Masters Of War

Come you masters of war You that build all the guns You that build the death planes You that build all the bombs You that hide behind walls You that hide behind desks I just want you to know I can see through your masks. You that never done nothin' But build to destroy You play with my world Like it's your little toy You put a gun in my hand And you hide from my eyes And you turn and run farther When the fast bullets fly. Like Judas of old You lie and deceive A world war can be won You want me to believe But I see through your eyes And I see through your brain Like I see through the water That runs down my drain. You fasten all the triggers For the others to fire Then you set back and watch When the death count gets higher You hide in your mansion' As young people's blood Flows out of their bodies And is buried in the mud. You've thrown the worst fear That can ever be hurled Fear to bring children Into the world For threatening my baby Unborn and unnamed You ain't worth the blood That runs in your veins. How much do I know To talk out of turn You might say that I'm young You might say I'm unlearned But there's one thing I know Though I'm younger than you That even Jesus would never Forgive what you do. Let me ask you one question Is your money that good Will it buy you forgiveness Do you think that it could I think you will find When your death takes its toll All the money you made Will never buy back your soul. And I hope that you die And your death'll come soon I will follow your casket In the pale afternoon And I'll watch while you're lowered Down to your deathbed And I'll stand over your grave 'Til I'm sure that you're dead.------- Bob Dylan 1963

Sunday, April 17, 2016

while waiting for Doha, US oil supplies hit another record high, drilling hit another record low

oil markets, and most of those who write about them, were in a state of suspended animation most of this past week as they awaited results from the meeting of major global oil producers this weekend in Doha Qatar, where a freeze of oil production at current or at January levels is on the table...oil ministers and other officials of the members of OPEC, except for war-torn Libya and Iran, are participating, while non-OPEC oil producers Russia, Mexico, Azerbaijan, Oman, and Bahrain will also attend...several other large oil producers, including Canada, Norway and Brazil, won't be involved, with Norway declining to participate and releasing their invitation just this week...rumors and news of such a get together of OPEC and non OPEC oil producers has been a major factor in driving the price of oil higher over the past two months, as oil prices have typically jumped on reported comments by one of the participants favorable to such a freeze, while prices have fallen when official comments suggesting that it wont work out are reported on...the well publicized secret meeting between Saudi oil minister Ali al-Naimi and Russian energy minister Alexander Novak in Qatar on February 16th that started this ball rolling came less than a week after oil prices bounced off a 13 year low near $26 a barrel back on February 11th...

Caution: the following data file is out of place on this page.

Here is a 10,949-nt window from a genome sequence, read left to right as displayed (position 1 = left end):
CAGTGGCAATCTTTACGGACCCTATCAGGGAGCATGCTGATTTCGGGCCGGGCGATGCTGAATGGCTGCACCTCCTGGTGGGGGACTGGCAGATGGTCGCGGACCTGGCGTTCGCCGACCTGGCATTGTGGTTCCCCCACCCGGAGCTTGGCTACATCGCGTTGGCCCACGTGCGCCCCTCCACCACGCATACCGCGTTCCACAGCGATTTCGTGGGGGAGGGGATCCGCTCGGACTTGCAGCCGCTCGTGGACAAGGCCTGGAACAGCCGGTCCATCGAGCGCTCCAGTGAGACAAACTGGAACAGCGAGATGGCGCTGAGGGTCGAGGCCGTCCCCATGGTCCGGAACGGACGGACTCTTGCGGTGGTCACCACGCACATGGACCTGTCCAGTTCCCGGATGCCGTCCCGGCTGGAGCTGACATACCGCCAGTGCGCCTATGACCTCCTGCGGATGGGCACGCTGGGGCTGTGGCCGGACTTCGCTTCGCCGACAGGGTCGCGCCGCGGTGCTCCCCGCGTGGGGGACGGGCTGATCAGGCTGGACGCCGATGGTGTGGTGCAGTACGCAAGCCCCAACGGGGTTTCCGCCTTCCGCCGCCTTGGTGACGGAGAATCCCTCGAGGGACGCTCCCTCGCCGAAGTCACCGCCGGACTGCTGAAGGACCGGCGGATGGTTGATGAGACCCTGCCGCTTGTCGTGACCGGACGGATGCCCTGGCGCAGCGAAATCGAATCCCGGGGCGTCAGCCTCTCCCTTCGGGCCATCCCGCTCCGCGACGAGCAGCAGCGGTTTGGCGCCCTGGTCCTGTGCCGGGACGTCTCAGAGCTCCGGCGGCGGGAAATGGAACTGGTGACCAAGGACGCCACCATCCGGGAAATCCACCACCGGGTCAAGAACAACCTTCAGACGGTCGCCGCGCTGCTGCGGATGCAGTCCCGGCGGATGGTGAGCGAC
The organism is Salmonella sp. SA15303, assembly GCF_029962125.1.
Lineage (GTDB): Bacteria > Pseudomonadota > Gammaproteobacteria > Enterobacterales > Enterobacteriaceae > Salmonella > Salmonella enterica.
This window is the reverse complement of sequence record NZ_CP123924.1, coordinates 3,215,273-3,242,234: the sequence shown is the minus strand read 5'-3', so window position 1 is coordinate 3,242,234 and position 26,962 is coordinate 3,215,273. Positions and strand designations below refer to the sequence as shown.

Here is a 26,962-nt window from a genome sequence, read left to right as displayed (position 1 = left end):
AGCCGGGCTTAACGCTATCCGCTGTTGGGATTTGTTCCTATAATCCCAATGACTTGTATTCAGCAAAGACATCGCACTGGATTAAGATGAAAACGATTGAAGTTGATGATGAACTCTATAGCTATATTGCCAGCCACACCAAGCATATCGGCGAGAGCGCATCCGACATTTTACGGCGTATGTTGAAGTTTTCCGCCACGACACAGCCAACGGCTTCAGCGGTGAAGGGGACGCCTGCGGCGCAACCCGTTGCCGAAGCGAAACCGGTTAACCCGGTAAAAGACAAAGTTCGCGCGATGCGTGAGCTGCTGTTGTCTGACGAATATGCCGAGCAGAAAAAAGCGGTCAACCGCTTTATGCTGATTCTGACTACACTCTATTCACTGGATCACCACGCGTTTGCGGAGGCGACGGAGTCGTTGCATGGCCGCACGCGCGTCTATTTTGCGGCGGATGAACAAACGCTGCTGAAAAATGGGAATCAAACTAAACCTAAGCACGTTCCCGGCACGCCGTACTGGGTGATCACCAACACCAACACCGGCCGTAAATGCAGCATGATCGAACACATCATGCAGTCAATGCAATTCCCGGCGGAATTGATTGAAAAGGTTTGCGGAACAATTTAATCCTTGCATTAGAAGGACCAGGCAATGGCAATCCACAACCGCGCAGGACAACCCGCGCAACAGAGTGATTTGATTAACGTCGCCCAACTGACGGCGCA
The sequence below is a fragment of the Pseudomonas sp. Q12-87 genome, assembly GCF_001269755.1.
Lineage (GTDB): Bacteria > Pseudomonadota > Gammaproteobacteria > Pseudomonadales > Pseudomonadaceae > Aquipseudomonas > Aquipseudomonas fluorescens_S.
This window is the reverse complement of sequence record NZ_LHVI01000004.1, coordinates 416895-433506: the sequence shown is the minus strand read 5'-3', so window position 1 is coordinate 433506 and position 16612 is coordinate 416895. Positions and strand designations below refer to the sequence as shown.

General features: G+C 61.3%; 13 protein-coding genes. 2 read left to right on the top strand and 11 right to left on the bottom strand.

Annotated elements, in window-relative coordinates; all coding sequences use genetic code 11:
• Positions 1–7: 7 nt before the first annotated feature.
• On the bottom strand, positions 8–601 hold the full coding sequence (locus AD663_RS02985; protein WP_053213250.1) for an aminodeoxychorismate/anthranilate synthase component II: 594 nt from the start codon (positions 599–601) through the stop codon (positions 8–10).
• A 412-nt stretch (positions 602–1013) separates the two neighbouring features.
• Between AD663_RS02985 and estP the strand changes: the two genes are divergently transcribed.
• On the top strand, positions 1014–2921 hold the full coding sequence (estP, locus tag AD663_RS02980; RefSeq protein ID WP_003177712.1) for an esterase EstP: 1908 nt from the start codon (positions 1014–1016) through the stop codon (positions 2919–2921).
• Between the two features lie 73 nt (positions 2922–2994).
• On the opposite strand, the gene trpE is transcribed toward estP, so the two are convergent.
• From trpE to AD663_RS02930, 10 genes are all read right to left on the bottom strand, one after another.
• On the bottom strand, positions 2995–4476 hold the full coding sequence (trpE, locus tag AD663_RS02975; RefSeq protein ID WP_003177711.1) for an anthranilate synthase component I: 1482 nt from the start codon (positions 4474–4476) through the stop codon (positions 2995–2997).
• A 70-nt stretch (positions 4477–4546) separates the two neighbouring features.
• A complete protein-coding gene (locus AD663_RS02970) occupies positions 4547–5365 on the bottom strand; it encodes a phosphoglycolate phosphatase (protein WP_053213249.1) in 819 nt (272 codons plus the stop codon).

the upcoming meeting continued to influence oil prices early this week as well, as the front month contract price for US oil rose from last week's closing price of $39.58 a barrel to close Monday at $40.36 a barrel, then jumped nearly 5% to close at a 4 month high of $42.17 a barrel on Tuesday on headlines of a Russian-Saudi agreement for a "Production Freeze" ...however, as the EIA report of a larger than expected inventory buildup reminded oil traders that the oil glut is still with us, oil prices fell back to close at $41.76 a barrel on Wednesday...that, plus uncertainly on the Doha outcome weighed on prices the rest of the week, as oil closed at $41.50 a barrel and then $40.36 a barrel on Friday, ending the week at the same price as Monday's close...
writing this late Saturday afternoon, i had intended to speculate about what might happen at this Doha meeting, and what the possible outcomes and their effects might be...but i realized that since Doha is 7 hours ahead of us, what i write about it may already be moot by the time you read this...in fact, if you google "Doha OPEC" later this morning, you'll probably learn more about the results and their expected impact that i could guess at before the fact...suffice it to say that a large part of the recent oil price rally is based on the thinking that an agreement to freeze production would be reached, and that any breakup of the Doha meeting that doesn't at least put that forward will be bearish for prices...but on the other hand, since Russia, the Saudis, and most of the major producers save Iran are already producing flat out, an agreement to freeze at current levels won't do much to alleviate the glut that those current levels of production have already produced..
The Latest Oil Reports from the EIA and a Look at our Declining Oil Output
in a reversal of last week's oil patch activity, US refinery oil inputs dropped back to a more seasonal level this week while our oil imports returned to the same elevated level that we've seen all year, and hence the week again showed a large surplus of unused crude added to inventories, thus setting yet another record for US oil stores... Wednesday's reports from the US Energy Information Administration showed that our imports of crude oil averaged 7,940,000 barrels per day during the week ending April 8th, up by 686,000 barrels per day from the average of 7,254,000 barrels per day we imported during the week ending April 1st...that was 11.1% more than the 7,148,000 barrels of oil per day we imported during the week ending April 10th a year ago, and the EIA's weekly Petroleum Status Report (62 pp pdf) reports that the 4 week moving average of our oil imports was still at the 7.8 million barrel per day level, which was 4.1% above the same four-week period last year...